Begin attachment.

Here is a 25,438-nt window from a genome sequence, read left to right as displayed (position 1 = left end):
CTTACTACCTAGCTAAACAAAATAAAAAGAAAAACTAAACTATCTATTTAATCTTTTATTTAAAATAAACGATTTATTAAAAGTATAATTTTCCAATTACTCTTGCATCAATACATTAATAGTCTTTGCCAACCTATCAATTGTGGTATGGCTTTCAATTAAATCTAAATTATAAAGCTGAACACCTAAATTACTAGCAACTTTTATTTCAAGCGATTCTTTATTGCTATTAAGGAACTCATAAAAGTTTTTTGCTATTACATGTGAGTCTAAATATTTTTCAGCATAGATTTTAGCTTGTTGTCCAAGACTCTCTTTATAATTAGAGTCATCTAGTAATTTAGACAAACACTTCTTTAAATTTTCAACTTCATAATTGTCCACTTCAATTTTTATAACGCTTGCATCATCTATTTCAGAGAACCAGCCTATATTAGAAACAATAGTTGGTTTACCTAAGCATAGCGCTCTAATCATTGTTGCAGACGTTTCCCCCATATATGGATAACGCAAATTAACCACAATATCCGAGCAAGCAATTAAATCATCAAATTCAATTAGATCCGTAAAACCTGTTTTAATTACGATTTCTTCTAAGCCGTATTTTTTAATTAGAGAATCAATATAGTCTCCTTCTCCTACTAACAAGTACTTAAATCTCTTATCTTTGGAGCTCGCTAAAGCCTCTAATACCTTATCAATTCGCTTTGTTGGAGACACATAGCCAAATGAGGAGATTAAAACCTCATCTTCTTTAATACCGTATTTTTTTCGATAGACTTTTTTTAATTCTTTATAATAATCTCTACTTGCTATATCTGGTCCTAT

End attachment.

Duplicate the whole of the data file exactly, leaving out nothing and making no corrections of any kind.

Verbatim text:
Here is a 25,438-nt window from a genome sequence, read left to right as displayed (position 1 = left end):
CTTACTACCTAGCTAAACAAAATAAAAAGAAAAACTAAACTATCTATTTAATCTTTTATTTAAAATAAACGATTTATTAAAAGTATAATTTTCCAATTACTCTTGCATCAATACATTAATAGTCTTTGCCAACCTATCAATTGTGGTATGGCTTTCAATTAAATCTAAATTATAAAGCTGAACACCTAAATTACTAGCAACTTTTATTTCAAGCGATTCTTTATTGCTATTAAGGAACTCATAAAAGTTTTTTGCTATTACATGTGAGTCTAAATATTTTTCAGCATAGATTTTAGCTTGTTGTCCAAGACTCTCTTTATAATTAGAGTCATCTAGTAATTTAGACAAACACTTCTTTAAATTTTCAACTTCATAATTGTCCACTTCAATTTTTATAACGCTTGCATCATCTATTTCAGAGAACCAGCCTATATTAGAAACAATAGTTGGTTTACCTAAGCATAGCGCTCTAATCATTGTTGCAGACGTTTCCCCCATATATGGATAACGCAAATTAACCACAATATCCGAGCAAGCAATTAAATCATCAAATTCAATTAGATCCGTAAAACCTGTTTTAATTACGATTTCTTCTAAGCCGTATTTTTTAATTAGAGAATCAATATAGTCTCCTTCTCCTACTAACAAGTACTTAAATCTCTTATCTTTGGAGCTCGCTAAAGCCTCTAATACCTTATCAATTCGCTTTGTTGGAGACACATAGCCAAATGAGGAGATTAAAACCTCATCTTCTTTAATACCGTATTTTTTTCGATAGACTTTTTTTAATTCTTTATAATAATCTCTACTTGCTATATCTGGTCCTAT